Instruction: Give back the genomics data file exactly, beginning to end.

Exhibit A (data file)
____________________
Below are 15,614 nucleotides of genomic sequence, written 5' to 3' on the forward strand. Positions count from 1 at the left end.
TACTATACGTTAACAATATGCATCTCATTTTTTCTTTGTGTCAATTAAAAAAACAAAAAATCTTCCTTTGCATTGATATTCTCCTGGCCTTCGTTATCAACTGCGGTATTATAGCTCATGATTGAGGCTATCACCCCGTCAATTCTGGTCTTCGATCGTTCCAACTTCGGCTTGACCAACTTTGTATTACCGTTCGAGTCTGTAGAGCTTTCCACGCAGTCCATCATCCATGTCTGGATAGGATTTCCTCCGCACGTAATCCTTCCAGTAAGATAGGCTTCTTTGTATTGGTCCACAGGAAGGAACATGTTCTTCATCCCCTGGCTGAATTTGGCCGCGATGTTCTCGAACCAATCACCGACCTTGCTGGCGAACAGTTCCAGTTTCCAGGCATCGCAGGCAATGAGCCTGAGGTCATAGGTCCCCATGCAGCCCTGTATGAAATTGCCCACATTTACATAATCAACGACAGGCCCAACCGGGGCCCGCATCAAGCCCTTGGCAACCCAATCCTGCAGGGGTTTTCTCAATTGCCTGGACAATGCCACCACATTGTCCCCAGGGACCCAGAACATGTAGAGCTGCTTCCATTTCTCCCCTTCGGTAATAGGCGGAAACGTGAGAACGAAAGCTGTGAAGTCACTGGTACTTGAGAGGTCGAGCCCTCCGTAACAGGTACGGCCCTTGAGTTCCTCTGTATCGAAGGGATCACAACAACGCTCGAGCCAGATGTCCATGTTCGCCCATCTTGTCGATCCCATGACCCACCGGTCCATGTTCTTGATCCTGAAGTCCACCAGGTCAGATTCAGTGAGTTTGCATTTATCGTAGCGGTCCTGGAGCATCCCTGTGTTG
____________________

Below are 15,614 nucleotides of genomic sequence, written 5' to 3' on the forward strand. Positions count from 1 at the left end.
TACTATACGTTAACAATATGCATCTCATTTTTTCTTTGTGTCAATTAAAAAAACAAAAAATCTTCCTTTGCATTGATATTCTCCTGGCCTTCGTTATCAACTGCGGTATTATAGCTCATGATTGAGGCTATCACCCCGTCAATTCTGGTCTTCGATCGTTCCAACTTCGGCTTGACCAACTTTGTATTACCGTTCGAGTCTGTAGAGCTTTCCACGCAGTCCATCATCCATGTCTGGATAGGATTTCCTCCGCACGTAATCCTTCCAGTAAGATAGGCTTCTTTGTATTGGTCCACAGGAAGGAACATGTTCTTCATCCCCTGGCTGAATTTGGCCGCGATGTTCTCGAACCAATCACCGACCTTGCTGGCGAACAGTTCCAGTTTCCAGGCATCGCAGGCAATGAGCCTGAGGTCATAGGTCCCCATGCAGCCCTGTATGAAATTGCCCACATTTACATAATCAACGACAGGCCCAACCGGGGCCCGCATCAAGCCCTTGGCAACCCAATCCTGCAGGGGTTTTCTCAATTGCCTGGACAATGCCACCACATTGTCCCCAGGGACCCAGAACATGTAGAGCTGCTTCCATTTCTCCCCTTCGGTAATAGGCGGAAACGTGAGAACGAAAGCTGTGAAGTCACTGGTACTTGAGAGGTCGAGCCCTCCGTAACAGGTACGGCCCTTGAGTTCCTCTGTATCGAAGGGATCACAACAACGCTCGAGCCAGATGTCCATGTTCGCCCATCTTGTCGATCCCATGACCCACCGGTCCATGTTCTTGATCCTGAAGTCCACCAGGTCAGATTCAGTGAGTTTGCATTTATCGTAGCGGTCCTGGAGCATCCCTGTGTTG